What I'm reading - on my nightstand right this minute!

 *via Teacup Vintage and its fun post about Librarian style icons!

No sooner do I write a superior-sounding post about how important it is that we read things that are deep and pensive, than I am reading a book that is dense and meandering and I am tired of it.  I've been reading The Whale: In Search of the Giants of the Sea by Philip Hoare and while his writing style is gorgeously poetic and he pulls the sorts of quirky details  in that I love, he meanders, a lot.  The reason I picked up this book - I wanted to learn more about whales!  And I liked the idea of some intelligently, artistically written non-fiction while I was at it.  But I feel as if my curiosity about whales and the history of whaling is not being satisfied.  Nothing goes in a straight line.  There are millions of pinpoint dots and I'm not sure when I walk away if I will know or remember how they connect. I'm reading it on the Kindle and I find myself looking at the percentage bar (which shows how much progress you're making through the book) and groaning - I'm ONLY at 25% and I'm ready to read something new.  That's it.  Time to fly the white flag.  Guess I'm not as deep and advanced as I thought.  Ha!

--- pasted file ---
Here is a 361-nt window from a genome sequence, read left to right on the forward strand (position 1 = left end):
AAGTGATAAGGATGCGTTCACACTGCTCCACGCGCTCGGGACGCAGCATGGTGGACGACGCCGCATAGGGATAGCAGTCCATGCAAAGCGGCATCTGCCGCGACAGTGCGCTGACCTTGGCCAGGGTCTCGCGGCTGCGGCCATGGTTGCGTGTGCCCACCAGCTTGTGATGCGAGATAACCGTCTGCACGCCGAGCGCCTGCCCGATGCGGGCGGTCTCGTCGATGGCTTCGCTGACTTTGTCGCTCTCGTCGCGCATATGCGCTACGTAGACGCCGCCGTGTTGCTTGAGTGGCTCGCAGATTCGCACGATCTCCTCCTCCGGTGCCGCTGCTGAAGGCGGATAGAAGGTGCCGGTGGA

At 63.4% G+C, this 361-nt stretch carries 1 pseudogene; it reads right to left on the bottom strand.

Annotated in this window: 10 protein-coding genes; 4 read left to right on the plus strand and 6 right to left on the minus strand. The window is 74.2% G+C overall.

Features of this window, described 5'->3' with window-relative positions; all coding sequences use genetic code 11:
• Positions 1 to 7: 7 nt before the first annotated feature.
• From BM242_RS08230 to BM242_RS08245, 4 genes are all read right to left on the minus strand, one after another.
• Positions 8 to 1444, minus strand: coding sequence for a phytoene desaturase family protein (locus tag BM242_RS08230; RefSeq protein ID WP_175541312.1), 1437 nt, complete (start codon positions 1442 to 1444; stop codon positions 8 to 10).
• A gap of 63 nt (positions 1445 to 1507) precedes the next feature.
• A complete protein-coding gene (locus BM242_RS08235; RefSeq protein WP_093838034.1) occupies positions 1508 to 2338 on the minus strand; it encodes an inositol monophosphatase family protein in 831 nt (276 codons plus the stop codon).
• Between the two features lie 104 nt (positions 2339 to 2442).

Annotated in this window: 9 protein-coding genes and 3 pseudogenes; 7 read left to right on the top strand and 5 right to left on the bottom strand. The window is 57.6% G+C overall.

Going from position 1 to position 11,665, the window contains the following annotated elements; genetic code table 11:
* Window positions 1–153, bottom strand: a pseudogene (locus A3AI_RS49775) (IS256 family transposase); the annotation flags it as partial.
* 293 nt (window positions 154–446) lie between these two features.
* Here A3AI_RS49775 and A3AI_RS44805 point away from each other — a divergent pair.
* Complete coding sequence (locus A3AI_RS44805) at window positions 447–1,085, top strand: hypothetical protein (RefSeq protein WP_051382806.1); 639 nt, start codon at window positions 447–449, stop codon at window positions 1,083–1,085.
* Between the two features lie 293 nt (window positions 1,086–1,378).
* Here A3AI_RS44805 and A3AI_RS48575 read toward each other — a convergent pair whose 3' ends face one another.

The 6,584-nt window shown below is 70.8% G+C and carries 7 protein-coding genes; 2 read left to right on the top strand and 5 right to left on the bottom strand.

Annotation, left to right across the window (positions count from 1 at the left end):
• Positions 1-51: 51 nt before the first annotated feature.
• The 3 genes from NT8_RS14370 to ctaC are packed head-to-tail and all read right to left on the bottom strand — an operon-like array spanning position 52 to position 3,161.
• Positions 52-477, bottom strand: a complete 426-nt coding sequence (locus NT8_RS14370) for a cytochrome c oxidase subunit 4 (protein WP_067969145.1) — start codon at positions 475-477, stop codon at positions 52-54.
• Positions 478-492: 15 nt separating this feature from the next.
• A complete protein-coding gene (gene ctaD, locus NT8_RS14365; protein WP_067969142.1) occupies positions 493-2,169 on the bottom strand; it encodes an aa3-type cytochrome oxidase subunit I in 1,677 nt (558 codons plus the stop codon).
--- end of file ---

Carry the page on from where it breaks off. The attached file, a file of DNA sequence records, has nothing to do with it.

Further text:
So I've picked up some lighter fare to give my poor little brain a break.  I'm reading Her Majesty's Dragon by Naomi Novik.  And after three days of reading, I'm 33% through it.  Ha!  It's a lovely, light, enjoyable adventurous read - part Patrick O'Brien, part Jane Austen, part dragons.  And if this makes no sense, go check it out. 

And last but not least on my nightstand is The Sharper Your Knife the Less You Cry by Kathleen Flinn.

I've always had this vague fantasy about going to cooking school.  It's probably not a serious desire, one of those silly notions, planted by the sight of Audrey Hepburn in Sabrina or Julie and Julia.  So I'm indulging that desire vicariously through this memoir about a woman who left her life behind to spend a year in Paris going to Le Cordon Bleu. 

What are you reading?


  1. Someone recently told me that legendary librarian Nancy Pearl (check out her site)advises that you should only give a book 100 pages minus your age and if it hasn't grabbed you by then give it the boot!

  2. I totally agree with you about the Whale book! I tried to read it too, and finally just gave up and took it back to the library. :)

  3. @Caz - interesting advice. If you took this seriously, then children would suffer the most, while the elderly would have the most freedom :-)

    @Adele - teehee, glad I'm not the only who has gotten stuck on the Whale book!